“All this shit going on with the police. The police are shooting motherfuckers for anything. The police was literally killing Black people for no motherfucking reason. Soon as the police tell us all ‘Get out the motherfucking car,' the police is really aggressive,” she explained. “You think I’m bout to tell the police that we – niggas, us Black people – got a gun in the car?! You want me to tell them that we got a gun in the car so they can shoot all of us up? Nigga, I’m scared.”
August 25, 2020
Houston legend Bun B comes out in support of his fellow hometown resident. “I know Tory, I know his manager. I know all of ‘em. Fuck all that, though. If the man on drugs, get him some goddamn rehab. If the man got mental health issues, get him some therapy,” he said.
“But you not just gon’ sit here and shoot this girl, and we not say nothin’. This shit not real. Nobody’s talking about it because it’s a Black woman… put your hands on Lady Gaga and see how quick they lock your ass up.”
September 9, 2020
TMZ reports that texts allegedly coming from Lanez show that the singer apologized to Megan while she was in the hospital. "I know u prolly never gone talk to me again, but I genuinely want u to know I'm sorry from the bottom of my heart,” read the texts. He also blamed his actions on being “too drunk.”
September 25, 2020
Lanez releases his album Daystar where he finally addresses the allegations that he shot Megan. In his song “Money Over Fallouts,” he raps lyrics like, “How the fuck you get shot in your foot, don’t hit no bones or tendons?” and “If you got shot from behind how can you identify me?”
September 29, 2020
Billboard reports that Lanez’s team posed as members of Megan’s team to plant stories that made Megan look less credible including fake text messages. Lanez’s team denies the claims.
October 3, 2020
Megan performs on Saturday Night Live as a musical guest and she stops mid-performance to share a message about supporting Black women. "We need to protect our Black women and love our Black women, 'cause at the end of the day, we need our Black women,” she preached.
October 8, 2020
Lanez was officially charged with one count of assault with a semiautomatic firearm and one count of carrying a loaded, concealed firearm in a vehicle.
October 13, 2020
Megan writes an op-ed for The New York Times titled “Why I Speak Up for Black Women.” The article states: “I was recently the victim of an act of violence by a man. After a party, I was shot twice as I walked away from him. We were not in a relationship. Truthfully, I was shocked that I ended up in that place.
My initial silence about what happened was out of fear for myself and my friends. Even as a victim, I have been met with skepticism and judgment. The way people have publicly questioned and debated whether I played a role in my own violent assault proves that my fears about discussing what happened were, unfortunately, warranted.”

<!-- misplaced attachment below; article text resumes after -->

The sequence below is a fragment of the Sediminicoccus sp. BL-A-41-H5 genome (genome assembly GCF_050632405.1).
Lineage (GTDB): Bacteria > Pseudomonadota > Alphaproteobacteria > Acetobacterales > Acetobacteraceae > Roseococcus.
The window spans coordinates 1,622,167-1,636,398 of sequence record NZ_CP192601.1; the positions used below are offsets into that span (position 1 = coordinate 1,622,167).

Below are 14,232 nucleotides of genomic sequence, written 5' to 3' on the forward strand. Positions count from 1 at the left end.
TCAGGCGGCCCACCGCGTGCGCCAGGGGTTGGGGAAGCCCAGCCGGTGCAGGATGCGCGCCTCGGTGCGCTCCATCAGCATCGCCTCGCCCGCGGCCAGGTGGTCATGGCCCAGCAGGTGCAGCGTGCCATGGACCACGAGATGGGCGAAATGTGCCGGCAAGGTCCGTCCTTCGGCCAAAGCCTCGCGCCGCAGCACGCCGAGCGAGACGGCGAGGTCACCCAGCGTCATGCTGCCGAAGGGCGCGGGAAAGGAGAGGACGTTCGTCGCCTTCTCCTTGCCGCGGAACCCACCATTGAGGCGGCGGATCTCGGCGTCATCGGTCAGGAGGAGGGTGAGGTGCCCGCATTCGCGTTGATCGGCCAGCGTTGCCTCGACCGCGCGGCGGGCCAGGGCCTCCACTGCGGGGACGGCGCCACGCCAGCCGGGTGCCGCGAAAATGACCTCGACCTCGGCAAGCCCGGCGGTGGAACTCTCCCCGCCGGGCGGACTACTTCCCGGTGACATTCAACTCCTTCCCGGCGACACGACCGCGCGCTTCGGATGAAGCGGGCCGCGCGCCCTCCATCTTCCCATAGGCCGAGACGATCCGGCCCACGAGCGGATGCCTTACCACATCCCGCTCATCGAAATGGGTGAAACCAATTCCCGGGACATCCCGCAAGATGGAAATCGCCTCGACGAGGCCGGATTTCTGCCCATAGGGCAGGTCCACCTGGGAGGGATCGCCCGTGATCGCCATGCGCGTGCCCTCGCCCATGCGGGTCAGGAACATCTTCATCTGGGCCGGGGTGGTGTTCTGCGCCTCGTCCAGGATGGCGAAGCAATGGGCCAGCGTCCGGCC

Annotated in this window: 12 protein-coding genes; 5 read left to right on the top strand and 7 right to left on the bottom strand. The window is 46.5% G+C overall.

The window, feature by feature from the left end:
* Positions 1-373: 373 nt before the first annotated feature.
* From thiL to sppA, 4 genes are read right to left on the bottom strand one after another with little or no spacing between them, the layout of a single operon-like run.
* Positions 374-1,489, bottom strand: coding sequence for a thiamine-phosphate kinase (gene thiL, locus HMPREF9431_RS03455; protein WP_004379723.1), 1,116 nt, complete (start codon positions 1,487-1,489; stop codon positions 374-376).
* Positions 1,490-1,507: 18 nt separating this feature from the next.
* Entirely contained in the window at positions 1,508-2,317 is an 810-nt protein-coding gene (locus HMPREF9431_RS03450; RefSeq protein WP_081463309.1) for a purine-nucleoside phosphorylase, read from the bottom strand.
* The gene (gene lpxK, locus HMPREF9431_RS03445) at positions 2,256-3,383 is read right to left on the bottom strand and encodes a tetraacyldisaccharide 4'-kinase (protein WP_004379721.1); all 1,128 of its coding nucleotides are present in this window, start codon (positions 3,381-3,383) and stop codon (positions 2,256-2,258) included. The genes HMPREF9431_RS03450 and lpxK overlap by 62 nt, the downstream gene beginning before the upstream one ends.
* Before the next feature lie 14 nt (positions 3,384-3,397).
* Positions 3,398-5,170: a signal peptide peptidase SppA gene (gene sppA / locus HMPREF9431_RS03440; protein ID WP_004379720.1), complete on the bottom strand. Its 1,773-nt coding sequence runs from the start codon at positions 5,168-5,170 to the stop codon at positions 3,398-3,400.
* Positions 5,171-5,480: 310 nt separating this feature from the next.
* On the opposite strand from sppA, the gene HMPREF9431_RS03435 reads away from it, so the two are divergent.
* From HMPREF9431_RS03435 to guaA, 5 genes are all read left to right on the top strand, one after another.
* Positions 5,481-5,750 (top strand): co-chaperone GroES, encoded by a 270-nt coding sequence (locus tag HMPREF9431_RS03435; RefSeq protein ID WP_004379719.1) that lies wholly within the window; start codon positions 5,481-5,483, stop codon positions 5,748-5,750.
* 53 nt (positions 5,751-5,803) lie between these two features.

October 20, 2020
Lanez gets on IG live to discuss the aftermath of the shooting and says that he still considers Megan to be a friend even if she doesn’t but that “I know what happened, and what you’re saying, what the alleged things and the alleged accusations of my name is, are not true. It’s falsified information. It’s false information.”
Megan responded on Twitter saying: “This Nigga genuinely crazy.”
November 18, 2020
Lanez pleads not guilty to both charges.
November 20, 2020
Megan’s debut album Good News is released where she addresses the shooting in the intro song “Shots Fired” with lines like “Imagine niggas lyin' 'bout shootin' a real bitch (huh?) Just to save face for rapper niggas you chill with.”
November 26, 2020
Kelsey Nicole (L) and Megan Thee Stallion (R).
Screenshot from Megan Thee Stallion's "Realer" music video/ YouTube
The “Savage” artist’s former friend Kelsey Nicole, who was one of the passengers in the car the night of the shooting, released a diss track to Megan titled “Bussin Back” where she rapped “Never been a jealous friend and the people really know it/If you would'vе kept it silent then I would'vе been told it/ See I really thought I knew you, thought that you would keep it G/ If you wanna talk gangsta, bitch, I'm really from the street.”
The former besties fell out following the shooting.
December 9, 2020
Rapper Jack Harlow responds to criticism of keeping Lanez on the remix of his hit song “What’s Poppin’” during an interview with Power 106. "I don't think I'm God. I don't have no room to judge anybody,” he said. “I wasn't there when this and that happened, I don't know anything."
January 21, 2021
The Source falsely reported that Megan dropped the charges against Lanez. The Canadian-born rapper’s representative came out and disputed the claims. Megan took to Twitter and said “Y’all can’t tell when shit fake news?”
February 2, 2021
“Buss It” artist Erica Banks goes on IG live with Lanez, a move many people think was an attempt to antagonize Megan since Banks is signed to the same record label that she’s currently going through legal battles with since March 2020.
June 21, 2021
Megan got into a Twitter feud with rapper and frequent collaborator DaBaby after he worked with Lanez on a new song. “Support me in private and publicly do something different…these industry men are very strange. This situation ain’t no damn “beef” and I really wish people would stop down playing it like it’s some internet shit for likes and retweets,” she tweeted.
July 20, 2021